C. Application Process

The selection process consists of two phases: Submission of a Rural Safety Innovation Program Application, followed by an invitation to submit a formal Proposal in Phase II. Each phase is discussed below.

i. Phase I: The Rural Safety Innovation Program is geared toward entities responsible for rural roads and highways such as counties, towns, townships and Tribal governments partnering with State departments of transportation. Applicants interested in the Rural Safety Innovation Program should submit a Rural Safety Innovation Program Application to the DOT. The length of the Application should not exceed ten, single-spaced pages. The Application should, in general terms, describe the proposed Rural Safety Innovation Program Project including its location, general project description, design and implementation outline, financial plan, management and staffing plan as well as a proposed project schedule. The Applicant may be requested to submit additional information if more information is needed at this stage. The deadline for submitting an Application is April 14, 2008.

If the Applicant is accepted for the final competition (Phase II), the Applicant will be invited to submit a Rural Safety Innovation Program Proposal, discussed below. The DOT intends to announce qualified Phase I candidates of the Rural Safety Innovation Program in early April 2008.

ii. Phase II: Rural Safety Innovation Program Proposal

If an Applicant is invited to submit a Rural Safety Innovation Program Proposal, the Proposal should be received no later than June 20, 2008. The Proposal should also reflect the support of all Federal, State, Local, and Tribal governments that operate facilities which will be directly impacted by the proposed rural safety project. The DOT intends to announce the Proposals selected for funding in August 2008.

Applicants invited to participate in Phase II will be given detailed guidelines needed to develop their Proposal. At a minimum, the Proposal should include a detailed project description including goals, objectives, location, proposed countermeasures, and expected benefits, a design and implementation plan, a financial plan, and a management and staffing plan including a detailed project schedule/timeline.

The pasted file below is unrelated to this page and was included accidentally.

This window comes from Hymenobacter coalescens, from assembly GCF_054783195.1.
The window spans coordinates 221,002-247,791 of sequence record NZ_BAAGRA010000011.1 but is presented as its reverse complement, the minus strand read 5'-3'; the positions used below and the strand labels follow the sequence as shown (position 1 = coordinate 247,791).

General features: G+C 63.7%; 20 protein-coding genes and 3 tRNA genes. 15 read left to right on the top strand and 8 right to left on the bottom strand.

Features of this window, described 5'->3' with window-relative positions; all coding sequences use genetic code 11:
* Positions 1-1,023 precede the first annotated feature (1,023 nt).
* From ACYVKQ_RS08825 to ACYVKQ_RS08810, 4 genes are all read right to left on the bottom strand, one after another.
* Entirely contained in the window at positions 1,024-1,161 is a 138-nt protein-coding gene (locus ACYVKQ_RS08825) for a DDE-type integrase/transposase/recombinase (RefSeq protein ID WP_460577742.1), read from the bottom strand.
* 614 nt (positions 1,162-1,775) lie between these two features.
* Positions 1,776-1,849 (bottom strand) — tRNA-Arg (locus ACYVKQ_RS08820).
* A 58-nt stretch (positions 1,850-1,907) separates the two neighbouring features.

D. Eligibility Information

i. Eligible applicants—The Rural Safety Innovation Program is geared toward entities responsible for rural roads and highways such as counties, towns, townships and Tribal governments partnering with State departments of transportation. Coordination of proposals with the State Highway Safety Office is strongly encouraged. Letters of commitment should be submitted from the chief executive from each participating jurisdiction. Applicants must meet the eligibility requirements for the Federal funding source being proposed. Refer to section B. for links to potential Federal funding sources. If partnering with a local jurisdiction, the DOT should designate a local/rural safety coordinator who should be identified in the proposal. The coordinator should leverage the knowledge gained from the project with other safety initiatives, resources and data to provide safety assistance to local/rural communities statewide. Funding for the coordinator activities may be part of the match or submitted as a cost of the project.

ii. Cost sharing or Matching—Federal funds should not exceed 80 percent of the total project costs. Each recipient is responsible for identifying a minimum 20 percent matching share from other non-Federal sources. Applicants are encouraged to solicit matching funds from multiple sources, including, State and local governments and private sector partners, as they will be considered as evidence of local partnership. Applicants must meet the matching requirements for the Federal funding source being proposed. Refer to section B. for links to potential Federal funding sources.